Degree Name

BSci Hons


040399 Geology not elsewhere classified


School of Earth & Environmental Sciences


Alex Mackay


The study of rapid heating and its effects on silcrete is widely debated, and studies have arrived at competing conclusions regarding factors that determine the success of silcrete rapid heating. Clarifying the potential effect of these various factors is important for furthering our understanding of the role of intentional heat treatment as an engineering strategy employed by early humans for modifying the flaking potential of lithic materials. To this end, this study tests for potential inter- and intra-source variation in the overall fracture rates of silcrete heated under a controlled, rapid heating environment.

The tested silcrete samples were collected from a range of locations within Australia and South Africa; the primary test material were from Bannister’s Point/Mollymook and Bendalong Point on the New South Wales South Coast, and the secondary material came from Mustard Hill and Quartz Valley in the Western Cape region of South Africa. Following Mercieca and Hiscock (2008), silcrete samples were prepared in standardised dimensions and heated rapidly under multiple temperature gradients. Prior to heating, the silcrete samples were characterised by a range of attributes, including weight, material composition, and the block of stone from which the sample was cut. In addition, the geochemical property of a subset of the silcrete samples was examined by non-destructive X-ray florescence. Silcrete samples were placed in an oven pre-heated to 550, 600 and 700 degrees Celsius for a period of one hour before gradual cooling. The degree of heat fracture was quantified by comparing the weight of the largest remaining stone of each heated sample to their corresponding mass prior to heating. Statistical analyses were carried out to examine the influence of sample volume, temperature, and source on the degree of heat-induced fracture.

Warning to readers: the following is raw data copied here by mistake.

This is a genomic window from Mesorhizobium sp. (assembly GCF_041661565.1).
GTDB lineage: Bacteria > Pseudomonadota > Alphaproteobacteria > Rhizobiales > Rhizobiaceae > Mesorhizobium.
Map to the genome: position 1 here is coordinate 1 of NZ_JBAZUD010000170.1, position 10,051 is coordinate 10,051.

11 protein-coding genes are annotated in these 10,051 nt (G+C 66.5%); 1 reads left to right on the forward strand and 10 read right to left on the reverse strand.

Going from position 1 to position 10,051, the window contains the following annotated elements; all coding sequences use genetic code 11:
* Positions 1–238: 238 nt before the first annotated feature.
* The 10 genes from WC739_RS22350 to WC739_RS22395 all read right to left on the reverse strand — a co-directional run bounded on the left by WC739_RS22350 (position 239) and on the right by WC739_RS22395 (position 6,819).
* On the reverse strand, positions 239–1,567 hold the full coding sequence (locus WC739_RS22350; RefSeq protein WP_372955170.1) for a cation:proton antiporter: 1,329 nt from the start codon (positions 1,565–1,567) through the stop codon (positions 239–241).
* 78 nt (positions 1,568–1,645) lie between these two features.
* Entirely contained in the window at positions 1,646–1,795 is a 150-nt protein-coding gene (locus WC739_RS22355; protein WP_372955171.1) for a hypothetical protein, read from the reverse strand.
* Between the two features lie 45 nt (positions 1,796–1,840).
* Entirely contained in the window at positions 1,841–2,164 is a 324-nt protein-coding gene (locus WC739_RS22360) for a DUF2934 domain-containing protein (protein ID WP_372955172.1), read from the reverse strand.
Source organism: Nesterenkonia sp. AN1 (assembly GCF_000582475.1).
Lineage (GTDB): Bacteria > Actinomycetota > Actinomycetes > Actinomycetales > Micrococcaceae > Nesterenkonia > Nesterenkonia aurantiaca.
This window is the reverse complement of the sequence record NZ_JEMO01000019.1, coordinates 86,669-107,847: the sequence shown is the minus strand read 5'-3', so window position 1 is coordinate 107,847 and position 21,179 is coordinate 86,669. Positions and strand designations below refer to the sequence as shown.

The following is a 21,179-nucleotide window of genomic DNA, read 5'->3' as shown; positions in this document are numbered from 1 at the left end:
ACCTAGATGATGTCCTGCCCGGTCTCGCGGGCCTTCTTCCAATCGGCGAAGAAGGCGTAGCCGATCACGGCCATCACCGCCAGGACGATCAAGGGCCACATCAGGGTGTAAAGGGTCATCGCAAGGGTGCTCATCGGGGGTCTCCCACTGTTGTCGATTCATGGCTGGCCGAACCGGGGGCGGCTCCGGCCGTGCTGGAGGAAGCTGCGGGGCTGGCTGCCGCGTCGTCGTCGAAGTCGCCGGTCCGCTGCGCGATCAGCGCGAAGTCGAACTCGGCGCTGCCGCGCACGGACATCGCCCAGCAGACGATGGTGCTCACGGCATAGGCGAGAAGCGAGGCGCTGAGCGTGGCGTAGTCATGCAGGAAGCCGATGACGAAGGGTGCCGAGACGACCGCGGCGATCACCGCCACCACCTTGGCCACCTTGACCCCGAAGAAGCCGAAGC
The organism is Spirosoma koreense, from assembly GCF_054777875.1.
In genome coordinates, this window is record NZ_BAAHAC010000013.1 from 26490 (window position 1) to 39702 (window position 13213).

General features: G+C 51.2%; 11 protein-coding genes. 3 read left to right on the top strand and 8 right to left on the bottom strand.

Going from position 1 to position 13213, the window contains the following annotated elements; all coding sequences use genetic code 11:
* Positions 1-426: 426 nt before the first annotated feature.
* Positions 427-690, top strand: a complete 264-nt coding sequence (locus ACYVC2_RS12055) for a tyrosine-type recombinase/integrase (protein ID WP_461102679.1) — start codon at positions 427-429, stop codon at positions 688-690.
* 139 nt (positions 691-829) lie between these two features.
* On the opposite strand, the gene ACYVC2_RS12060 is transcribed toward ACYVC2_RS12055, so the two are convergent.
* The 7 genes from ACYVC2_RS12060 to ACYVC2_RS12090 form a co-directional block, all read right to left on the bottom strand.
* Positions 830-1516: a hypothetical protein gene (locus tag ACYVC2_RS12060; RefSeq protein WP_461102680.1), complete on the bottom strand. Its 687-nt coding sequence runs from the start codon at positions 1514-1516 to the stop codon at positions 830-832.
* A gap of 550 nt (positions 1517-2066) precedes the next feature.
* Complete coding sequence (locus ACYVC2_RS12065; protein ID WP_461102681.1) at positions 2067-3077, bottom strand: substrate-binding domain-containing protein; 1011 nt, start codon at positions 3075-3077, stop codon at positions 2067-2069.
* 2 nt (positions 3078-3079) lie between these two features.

While the results suggest that sample volume plays a significant role in influencing silcrete heat fracture, the effect varies considerably by source. Specifically, samples from Bendalong Point displayed far greater heat resistance than those of Bannister’s Point/Mollymook. This trend of inter-source variation was also apparent in the South African material, although limited sample size restricts the assessment to visual inspection only. The finding also showed intra-source variation, where different blocks of stone from a single source displayed significant difference in heat fracture ii

under identical conditions. Contrary to expectation, maximum temperature was shown to have an insignificant role on heat fracture variation when the influence of source and sample dimension is controlled.